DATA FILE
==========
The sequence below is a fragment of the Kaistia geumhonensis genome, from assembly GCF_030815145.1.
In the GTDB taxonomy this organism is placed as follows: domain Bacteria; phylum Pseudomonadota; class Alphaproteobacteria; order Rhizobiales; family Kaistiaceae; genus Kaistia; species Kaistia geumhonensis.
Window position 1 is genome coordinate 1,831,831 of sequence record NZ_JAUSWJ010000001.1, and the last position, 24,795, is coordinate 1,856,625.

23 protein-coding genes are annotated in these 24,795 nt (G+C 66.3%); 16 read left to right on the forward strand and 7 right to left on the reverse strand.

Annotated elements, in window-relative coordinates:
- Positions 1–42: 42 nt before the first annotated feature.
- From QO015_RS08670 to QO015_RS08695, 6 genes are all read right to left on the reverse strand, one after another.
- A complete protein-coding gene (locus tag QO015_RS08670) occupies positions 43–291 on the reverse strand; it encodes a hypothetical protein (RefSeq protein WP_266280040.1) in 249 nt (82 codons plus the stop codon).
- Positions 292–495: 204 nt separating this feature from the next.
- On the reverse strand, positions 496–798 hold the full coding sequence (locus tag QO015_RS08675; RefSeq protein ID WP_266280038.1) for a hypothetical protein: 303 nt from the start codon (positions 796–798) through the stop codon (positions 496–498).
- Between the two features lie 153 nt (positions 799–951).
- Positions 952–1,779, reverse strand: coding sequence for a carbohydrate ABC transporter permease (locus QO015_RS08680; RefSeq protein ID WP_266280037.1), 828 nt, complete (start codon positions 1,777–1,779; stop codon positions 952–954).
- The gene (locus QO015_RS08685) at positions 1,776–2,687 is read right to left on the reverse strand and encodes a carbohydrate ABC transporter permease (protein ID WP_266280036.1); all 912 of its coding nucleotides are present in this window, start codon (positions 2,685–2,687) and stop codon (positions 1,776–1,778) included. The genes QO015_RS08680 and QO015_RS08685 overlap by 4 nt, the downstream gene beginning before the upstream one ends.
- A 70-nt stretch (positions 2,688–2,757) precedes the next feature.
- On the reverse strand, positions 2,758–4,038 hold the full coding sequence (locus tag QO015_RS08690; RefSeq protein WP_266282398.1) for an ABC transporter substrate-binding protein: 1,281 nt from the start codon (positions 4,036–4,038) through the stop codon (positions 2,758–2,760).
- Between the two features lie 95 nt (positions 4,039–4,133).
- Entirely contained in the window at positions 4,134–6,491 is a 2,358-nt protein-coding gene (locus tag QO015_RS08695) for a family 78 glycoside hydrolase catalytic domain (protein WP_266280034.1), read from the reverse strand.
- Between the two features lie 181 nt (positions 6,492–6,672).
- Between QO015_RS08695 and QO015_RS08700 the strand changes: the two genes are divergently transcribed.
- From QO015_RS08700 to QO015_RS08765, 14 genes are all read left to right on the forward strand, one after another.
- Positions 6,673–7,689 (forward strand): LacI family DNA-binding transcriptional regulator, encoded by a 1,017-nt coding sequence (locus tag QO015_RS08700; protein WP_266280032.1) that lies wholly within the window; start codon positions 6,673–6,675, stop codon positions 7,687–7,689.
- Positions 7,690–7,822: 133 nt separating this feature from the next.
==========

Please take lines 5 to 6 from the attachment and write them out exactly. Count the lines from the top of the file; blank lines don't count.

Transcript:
Annotated elements, in window-relative coordinates:
- Positions 1–42: 42 nt before the first annotated feature.